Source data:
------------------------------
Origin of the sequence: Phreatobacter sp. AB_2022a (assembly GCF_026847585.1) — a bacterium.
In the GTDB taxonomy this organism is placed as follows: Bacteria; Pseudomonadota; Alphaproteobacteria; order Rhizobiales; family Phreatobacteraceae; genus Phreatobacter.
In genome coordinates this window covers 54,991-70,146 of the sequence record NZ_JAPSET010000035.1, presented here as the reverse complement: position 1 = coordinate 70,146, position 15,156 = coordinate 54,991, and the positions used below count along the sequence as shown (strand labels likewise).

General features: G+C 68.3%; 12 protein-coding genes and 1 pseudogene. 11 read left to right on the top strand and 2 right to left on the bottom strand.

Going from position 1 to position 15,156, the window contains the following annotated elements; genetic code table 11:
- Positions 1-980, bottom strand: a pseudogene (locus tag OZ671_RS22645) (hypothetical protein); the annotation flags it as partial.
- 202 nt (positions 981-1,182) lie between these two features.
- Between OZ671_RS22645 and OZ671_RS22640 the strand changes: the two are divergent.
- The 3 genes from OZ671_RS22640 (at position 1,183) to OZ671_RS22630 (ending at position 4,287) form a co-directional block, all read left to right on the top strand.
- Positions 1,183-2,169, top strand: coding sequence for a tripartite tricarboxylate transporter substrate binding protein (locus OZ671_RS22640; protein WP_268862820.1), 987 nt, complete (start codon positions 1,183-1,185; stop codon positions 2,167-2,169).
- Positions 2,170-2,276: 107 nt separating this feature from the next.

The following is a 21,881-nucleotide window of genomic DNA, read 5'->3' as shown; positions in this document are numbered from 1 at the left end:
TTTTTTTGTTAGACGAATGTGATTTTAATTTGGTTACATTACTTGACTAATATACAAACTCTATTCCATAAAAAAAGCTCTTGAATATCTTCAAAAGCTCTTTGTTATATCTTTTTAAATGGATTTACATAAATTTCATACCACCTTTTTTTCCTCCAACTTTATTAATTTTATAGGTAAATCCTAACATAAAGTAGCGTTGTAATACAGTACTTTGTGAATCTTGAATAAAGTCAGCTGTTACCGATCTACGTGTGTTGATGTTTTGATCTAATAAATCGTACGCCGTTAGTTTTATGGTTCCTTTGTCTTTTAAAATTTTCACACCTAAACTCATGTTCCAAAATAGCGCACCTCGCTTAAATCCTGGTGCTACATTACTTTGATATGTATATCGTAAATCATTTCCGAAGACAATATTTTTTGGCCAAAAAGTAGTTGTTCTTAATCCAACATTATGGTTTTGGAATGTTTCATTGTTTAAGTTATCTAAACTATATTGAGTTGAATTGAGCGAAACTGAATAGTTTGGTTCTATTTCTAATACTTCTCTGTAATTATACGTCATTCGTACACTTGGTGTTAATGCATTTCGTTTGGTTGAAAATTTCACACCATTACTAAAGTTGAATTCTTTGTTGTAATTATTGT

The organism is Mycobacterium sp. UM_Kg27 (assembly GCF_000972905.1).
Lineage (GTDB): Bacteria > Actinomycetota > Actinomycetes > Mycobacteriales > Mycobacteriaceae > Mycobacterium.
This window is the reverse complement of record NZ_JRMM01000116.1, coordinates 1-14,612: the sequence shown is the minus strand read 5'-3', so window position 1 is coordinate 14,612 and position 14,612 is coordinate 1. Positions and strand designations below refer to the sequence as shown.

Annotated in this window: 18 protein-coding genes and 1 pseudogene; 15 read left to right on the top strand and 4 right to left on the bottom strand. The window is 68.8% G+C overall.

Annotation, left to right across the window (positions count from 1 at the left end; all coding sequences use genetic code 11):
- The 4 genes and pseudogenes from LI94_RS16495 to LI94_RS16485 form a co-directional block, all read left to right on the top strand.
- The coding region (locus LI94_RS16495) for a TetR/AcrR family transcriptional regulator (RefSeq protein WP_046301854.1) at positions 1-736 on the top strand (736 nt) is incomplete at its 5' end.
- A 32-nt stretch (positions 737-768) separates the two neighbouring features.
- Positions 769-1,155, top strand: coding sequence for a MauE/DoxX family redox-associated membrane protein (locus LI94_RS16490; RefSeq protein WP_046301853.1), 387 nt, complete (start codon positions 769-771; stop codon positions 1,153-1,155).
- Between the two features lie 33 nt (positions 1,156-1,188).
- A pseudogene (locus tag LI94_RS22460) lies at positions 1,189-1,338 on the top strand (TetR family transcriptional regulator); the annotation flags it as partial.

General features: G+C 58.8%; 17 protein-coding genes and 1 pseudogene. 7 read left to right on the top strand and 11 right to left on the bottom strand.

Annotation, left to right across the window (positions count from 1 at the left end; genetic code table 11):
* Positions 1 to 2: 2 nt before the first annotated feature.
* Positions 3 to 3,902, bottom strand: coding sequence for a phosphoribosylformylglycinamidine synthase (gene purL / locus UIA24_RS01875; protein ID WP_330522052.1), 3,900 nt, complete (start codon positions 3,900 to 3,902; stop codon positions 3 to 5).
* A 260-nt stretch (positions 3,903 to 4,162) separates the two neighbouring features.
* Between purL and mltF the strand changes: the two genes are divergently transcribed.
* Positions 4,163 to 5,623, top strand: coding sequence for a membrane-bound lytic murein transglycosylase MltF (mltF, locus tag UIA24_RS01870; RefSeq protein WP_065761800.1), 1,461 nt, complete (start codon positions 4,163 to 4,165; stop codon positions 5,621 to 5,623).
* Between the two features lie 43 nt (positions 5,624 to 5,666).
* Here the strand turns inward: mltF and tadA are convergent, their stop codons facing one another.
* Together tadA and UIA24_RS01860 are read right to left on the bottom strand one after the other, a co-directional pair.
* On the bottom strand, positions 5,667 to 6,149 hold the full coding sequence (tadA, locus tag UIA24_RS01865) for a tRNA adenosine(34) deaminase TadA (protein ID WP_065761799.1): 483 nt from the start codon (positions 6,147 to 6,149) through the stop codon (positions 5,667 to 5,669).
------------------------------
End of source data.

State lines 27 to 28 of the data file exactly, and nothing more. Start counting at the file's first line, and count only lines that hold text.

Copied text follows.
* Positions 1 to 2: 2 nt before the first annotated feature.
* Positions 3 to 3,902, bottom strand: coding sequence for a phosphoribosylformylglycinamidine synthase (gene purL / locus UIA24_RS01875; protein ID WP_330522052.1), 3,900 nt, complete (start codon positions 3,900 to 3,902; stop codon positions 3 to 5).